Georgios Katsantonis (University of Patras)


Georgios Katsantonis graduated in Theater Studies from the University of Patras (Greece). He specialized in Litterature, Writing, and Theater Criticism at the University of Naples “Federico II”. He obtained, with honors, a doctorate in Literature and Modern Philologies at the “Scuola Normale Superiore of Pisa”. In 2021, his doctoral thesis won the thirty-seventh edition of the Pier Paolo Pasolini’s Prize. He recently published a monograph on Pasolini entitled Anatomy of Power. Pasolini playwright vs Pasolini philosopher, Editions Metauro. Other contributions relating to Pasolini’s literature are published in the international journals “Studi Pasoliniani”, “Annali d’italianistica”, and in the cultural journal “Scenari” by Mimesis Edizioni. He has been invited as a speaker at numerous national and international conferences.

From the Geographical Dimension to the Ecological Perspective in Pasolini’s Literature and Film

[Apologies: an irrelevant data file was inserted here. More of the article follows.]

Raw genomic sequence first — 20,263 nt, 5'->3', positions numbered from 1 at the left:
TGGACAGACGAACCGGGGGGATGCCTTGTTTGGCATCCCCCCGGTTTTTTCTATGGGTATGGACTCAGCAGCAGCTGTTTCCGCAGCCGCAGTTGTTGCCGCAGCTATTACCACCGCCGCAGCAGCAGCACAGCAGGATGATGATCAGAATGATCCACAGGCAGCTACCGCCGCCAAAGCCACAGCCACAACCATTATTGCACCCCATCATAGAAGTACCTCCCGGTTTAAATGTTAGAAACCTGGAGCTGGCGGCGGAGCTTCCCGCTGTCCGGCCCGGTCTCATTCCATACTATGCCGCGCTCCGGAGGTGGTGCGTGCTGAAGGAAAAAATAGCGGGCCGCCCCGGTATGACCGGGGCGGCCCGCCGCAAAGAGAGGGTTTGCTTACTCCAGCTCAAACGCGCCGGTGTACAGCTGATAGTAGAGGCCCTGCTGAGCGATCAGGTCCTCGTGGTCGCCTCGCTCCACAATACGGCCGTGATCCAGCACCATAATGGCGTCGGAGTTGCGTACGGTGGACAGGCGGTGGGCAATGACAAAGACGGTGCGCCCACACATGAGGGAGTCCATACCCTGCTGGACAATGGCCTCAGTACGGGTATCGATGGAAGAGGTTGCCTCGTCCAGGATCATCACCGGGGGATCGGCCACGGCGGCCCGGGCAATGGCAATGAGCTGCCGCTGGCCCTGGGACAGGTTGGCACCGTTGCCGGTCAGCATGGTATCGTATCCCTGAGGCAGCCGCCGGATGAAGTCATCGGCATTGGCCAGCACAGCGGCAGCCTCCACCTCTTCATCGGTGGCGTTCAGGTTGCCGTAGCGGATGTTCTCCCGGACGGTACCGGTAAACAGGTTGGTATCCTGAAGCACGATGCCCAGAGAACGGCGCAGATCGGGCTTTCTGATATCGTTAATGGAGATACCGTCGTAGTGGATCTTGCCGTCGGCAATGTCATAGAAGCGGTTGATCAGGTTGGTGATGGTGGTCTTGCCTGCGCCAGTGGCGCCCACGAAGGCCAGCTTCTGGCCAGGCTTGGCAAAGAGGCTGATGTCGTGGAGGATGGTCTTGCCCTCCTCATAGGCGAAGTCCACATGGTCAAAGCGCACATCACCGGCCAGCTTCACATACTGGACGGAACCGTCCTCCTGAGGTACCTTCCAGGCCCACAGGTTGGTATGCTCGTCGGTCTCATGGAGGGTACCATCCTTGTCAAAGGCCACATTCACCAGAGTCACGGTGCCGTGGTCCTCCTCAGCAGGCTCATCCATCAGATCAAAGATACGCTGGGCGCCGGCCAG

The environmental aspects in Pasolini’s work go far beyond Pasolini’s famous «Firefly Article». These aspects take shape, above all, in his interest in the transformation of the space, that is of the Italian environment controlled by a new, “permissive” fascism, a “Power without a face” that is the “worst kind of totalitarianism”. The poet and writer focuses on the period of the so-called economic boom, which hit Italy after World War II. The consumer society, according to Pasolini, apocalyptically appears as a “new fascism”, whose “purpose is the brutally totalitarian reorganization and homologation of the world”. As mentioned, this “Power”, as well as homologating the consciences of the Italians, according to the writer, also destroyed irreversibly the agrarian and peasant space of pre-industrial Italy. Pasolini’s works can be critically analyzed as “recorders” of the dangers that modernity and rapid social trasformation create in the relationship between humanity and nature. Therefore, a large amount of his work addresses the landscape which was contaminated by the neo-capitalist homologation, always portrayed in relation to city structure and urban development. Petrolio, in particular, insinuates a dystopian future making use of the major topic of dramatic actuality, that of the energy crisis and speculation on energy sources. Ample space is dedicated to the ecological drama in the many descriptions in the novel, indicating strong ecological thoughts in support of nature/biodiversity conservation. The objectives of this contribution include the possibility of a new reading of Pier Paolo Pasolini’s poetry, literature, and cinema under an ecocritical light, which presupposes an evaluation of his work that takes into account the relationship which the author determines between the individual of his own time and the surrounding environment, redefining the balance between literature and landscape.